2012 London Olympics
As a critic and very often an unrelenting complainer about television, the Olympics represent something you really and truly have to train for. You can't imagine how difficult it is to complain out loud for that long. It's exhausting.
And yet, I didn't even bother this time around. Do I hate the tape delays? Yes. The editing? Yes. The schmaltzy packages? Sure, sometimes. The extended flashbacks to previous Olympics when the time could be better spent on something happening right then? Yes. Ryan Seacrest? Yes. Bob Costas? No. You try doing that job, then you can bitch about it.
Could NBC be doing better? Hell yes. And if ABC did it, the answer would be hell yes again. CBS, too. Fox as well. ESPN, for sure. If you created a dream team of announcers and wrote a Magna Carta-esque charter on the absolutely perfect way to produce an Olympics, guess what? People would complain. A lot. And for a long time, with searing specificity.
So I'm not complaining about NBC and the Olympics. I may soon start to complain about people complaining about it. It's tiring. And repetitive. And it will not help. The Olympics will never, ever be broadcast in real time unless the U.S. government foots the bill and tells PBS to turn the cameras on and go home. You'd hate that, too. And PBS would probably find a way to sneak in some pledge breaks right when Usain Bolt is winning the 100 meters.
See? You'll never be happy. And guess what? If you live on the West Coast, everything is tape-delayed to death anyway, and our whining goes for naught. So I accept it. But as much as it pains you, give NBC credit for going on a massive buying spree, acquiring all types of cable channels that now show you things like steeplechase and badminton and whatever else is curious and awesome.
Part of the reason I'm not complaining is that I love the Olympics. NBC can't break me. I will watch hours and hours of the Olympics. I will tape-delay them for further consumption. I will watch the primetime package because I know that's how NBC pays the bills, and oh, by the way, NBC shelled out more than $4 billion -- that's $4 billion you, me and the government do not have -- for rights to the Olympics in 2014, 2016, 2018 and 2020.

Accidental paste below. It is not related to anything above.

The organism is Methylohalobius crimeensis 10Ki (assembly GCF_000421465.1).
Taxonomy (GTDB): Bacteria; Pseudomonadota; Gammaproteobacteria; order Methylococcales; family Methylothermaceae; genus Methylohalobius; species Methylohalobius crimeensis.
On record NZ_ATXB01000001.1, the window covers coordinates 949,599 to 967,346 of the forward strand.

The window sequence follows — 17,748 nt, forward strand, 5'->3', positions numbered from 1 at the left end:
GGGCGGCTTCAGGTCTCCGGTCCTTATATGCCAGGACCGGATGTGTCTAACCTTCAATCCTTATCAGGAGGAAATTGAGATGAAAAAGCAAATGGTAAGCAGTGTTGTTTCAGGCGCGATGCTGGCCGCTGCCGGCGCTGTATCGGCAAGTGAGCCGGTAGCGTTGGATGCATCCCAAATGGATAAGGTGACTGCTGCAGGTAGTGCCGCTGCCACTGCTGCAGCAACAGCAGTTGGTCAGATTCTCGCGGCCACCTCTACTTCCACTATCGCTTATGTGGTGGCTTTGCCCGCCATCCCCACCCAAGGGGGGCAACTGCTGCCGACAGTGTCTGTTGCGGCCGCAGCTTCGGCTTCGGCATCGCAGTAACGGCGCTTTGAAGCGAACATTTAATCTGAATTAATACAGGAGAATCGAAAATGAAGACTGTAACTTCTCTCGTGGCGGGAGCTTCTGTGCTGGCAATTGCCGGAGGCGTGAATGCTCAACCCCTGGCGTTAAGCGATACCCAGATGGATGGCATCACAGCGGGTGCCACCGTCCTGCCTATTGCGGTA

I'm exhausted thinking of all the complaining for the next eight years, so I will play the game as it's presented to me. I'll watch as much Lolo Jones and Logan Tom as I can find, and there's nothing you can do to shame me about it. I'll watch Team USA basketball almost against my will. I'll be the one to decide when I've seen enough interviews with Michael Phelps. See, there is some control on the part of the viewer.
As for spoilers -- we are not Luddites. Look, I love Twitter. But I know better than to be on it during sports events I don't want spoiled. For the Olympics? Well, I can't be off it that long, so some things will be spoiled. I will watch them anyway. I will watch Bolt and the U.S. swimmers and whatever else NBC has decided to package. Hell, I watched a U.S. women's soccer match live -- tremendous television! -- and I will watch it again, edited for highlights.
Despite the glitches in NBC's streaming services, that's a great option. I don't begrudge the network trying to get its money back and packaging the saccharine. I don't worry about spoilers because in our world, it's not just Twitter that spoils things. Sometimes it's Today promos. Sometimes it's people behind you in line at the cafe. It happens. I've got bigger things to worry about. And also to complain about -- you should see the NBC fall schedule.
I love all the obscure sports. I watch the women's marathon start to finish. I watch badminton and archery. I was mesmerized by the trampoline nuttiness. I mute Seacrest. I do what I have to do to enjoy this little slice of Olympic beauty. I love sports. I also love complaining. But I know when it's pointless.
3 BEST AND WORST MOMENTS: Dont' let NBC fool you about what is or isn't an Olympic moment. We viewers create those on our own. We don't need violins to pull emotions. Here are my three best and worst moments -- so far.
1. U.S. women's soccer star Alex Morgan's header for the semifinal win against Canada. The whole match was thrilling, but that was the drop-to-your-knees, fist-pump moment.
2. A combination of accumulated pride on the faces of each British athlete, particularly heptathlon winner Jessica Ennis (right) and the very un-British but highly welcome public displays of affection from Prince William and Kate Middleton. Hosting is tough, and Britain is doing well at it.
3. Joy. Granted, this is not a singular thing. But it's why we watch. Witness South African swimmer Chad le Clos' reaction after beating his idol, Michael Phelps, for gold -- even better, the off-the-charts enthusiasm of his father, Bert. Worth Googling.
1. People obsessing about Gabby Douglas' hair.
2. Falling for the speed and grace of badminton, only to realize -- in the most obvious way possible -- that top players were tanking matches.
3. Twitter. No, not that it ruins NBC's tape-delayed results but that a lot of athletes have used it to make asses of themselves.